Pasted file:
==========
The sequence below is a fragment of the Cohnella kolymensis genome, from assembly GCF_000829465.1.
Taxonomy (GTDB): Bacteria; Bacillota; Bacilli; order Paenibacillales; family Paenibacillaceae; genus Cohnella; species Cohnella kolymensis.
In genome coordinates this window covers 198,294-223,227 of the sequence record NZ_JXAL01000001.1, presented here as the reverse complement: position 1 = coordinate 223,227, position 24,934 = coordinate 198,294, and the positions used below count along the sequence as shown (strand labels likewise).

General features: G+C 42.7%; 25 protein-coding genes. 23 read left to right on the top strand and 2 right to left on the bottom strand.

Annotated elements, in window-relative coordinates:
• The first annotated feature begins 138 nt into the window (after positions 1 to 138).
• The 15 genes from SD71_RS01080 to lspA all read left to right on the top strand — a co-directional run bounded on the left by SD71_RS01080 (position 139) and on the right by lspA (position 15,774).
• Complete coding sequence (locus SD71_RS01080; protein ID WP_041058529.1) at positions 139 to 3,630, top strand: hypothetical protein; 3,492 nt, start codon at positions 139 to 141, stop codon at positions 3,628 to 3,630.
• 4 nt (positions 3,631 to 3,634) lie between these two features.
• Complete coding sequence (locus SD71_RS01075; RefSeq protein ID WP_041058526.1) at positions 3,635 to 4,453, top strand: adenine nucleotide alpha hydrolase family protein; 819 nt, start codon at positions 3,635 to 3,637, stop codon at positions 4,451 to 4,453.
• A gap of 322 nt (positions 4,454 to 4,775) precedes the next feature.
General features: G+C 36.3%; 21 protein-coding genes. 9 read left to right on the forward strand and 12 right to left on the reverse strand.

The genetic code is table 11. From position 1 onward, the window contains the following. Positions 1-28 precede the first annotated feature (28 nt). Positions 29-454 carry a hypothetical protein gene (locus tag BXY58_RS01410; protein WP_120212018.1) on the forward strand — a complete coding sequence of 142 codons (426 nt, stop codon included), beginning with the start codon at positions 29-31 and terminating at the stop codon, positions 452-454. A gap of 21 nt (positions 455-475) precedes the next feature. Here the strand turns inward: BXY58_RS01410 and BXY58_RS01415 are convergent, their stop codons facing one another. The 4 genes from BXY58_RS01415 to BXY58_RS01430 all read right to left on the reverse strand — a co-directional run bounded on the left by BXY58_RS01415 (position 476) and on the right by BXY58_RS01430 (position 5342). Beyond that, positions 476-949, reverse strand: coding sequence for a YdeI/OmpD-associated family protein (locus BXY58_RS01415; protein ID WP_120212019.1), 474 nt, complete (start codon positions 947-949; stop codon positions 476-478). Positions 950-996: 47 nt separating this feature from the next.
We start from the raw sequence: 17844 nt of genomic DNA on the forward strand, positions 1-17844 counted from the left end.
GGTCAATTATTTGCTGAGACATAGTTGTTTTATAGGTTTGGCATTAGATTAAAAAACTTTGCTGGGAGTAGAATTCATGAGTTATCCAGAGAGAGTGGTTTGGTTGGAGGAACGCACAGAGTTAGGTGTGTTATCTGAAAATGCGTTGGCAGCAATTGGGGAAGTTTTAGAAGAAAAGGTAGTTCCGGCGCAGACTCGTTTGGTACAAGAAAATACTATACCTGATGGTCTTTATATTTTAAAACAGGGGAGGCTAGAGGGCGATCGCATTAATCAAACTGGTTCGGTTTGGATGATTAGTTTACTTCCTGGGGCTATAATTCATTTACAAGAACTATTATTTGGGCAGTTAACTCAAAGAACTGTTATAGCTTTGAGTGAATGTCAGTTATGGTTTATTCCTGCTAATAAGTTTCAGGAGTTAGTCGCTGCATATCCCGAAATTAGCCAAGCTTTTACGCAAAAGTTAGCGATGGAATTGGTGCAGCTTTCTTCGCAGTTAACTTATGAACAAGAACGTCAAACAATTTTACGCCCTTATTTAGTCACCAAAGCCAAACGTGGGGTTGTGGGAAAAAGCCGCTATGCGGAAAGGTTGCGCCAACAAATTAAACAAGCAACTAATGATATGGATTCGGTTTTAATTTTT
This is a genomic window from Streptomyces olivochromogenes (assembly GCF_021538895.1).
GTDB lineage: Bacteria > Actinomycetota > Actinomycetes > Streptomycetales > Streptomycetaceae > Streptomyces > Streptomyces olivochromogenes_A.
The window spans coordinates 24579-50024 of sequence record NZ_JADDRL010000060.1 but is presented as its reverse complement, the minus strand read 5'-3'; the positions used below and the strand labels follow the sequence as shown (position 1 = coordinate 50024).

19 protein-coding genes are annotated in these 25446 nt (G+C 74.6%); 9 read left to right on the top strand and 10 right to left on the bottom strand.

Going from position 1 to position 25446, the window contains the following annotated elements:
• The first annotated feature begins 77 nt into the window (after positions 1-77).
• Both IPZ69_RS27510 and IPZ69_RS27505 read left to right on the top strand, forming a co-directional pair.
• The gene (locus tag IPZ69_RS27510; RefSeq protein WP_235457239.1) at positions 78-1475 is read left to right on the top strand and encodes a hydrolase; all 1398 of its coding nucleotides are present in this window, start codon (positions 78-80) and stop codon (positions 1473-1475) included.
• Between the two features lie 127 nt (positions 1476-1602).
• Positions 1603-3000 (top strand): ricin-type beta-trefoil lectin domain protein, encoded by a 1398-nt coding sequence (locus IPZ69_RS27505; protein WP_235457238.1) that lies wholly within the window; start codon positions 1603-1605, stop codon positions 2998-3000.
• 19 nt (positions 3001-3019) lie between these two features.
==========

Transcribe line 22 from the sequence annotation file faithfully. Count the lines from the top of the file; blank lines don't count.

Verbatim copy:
• Both IPZ69_RS27510 and IPZ69_RS27505 read left to right on the top strand, forming a co-directional pair.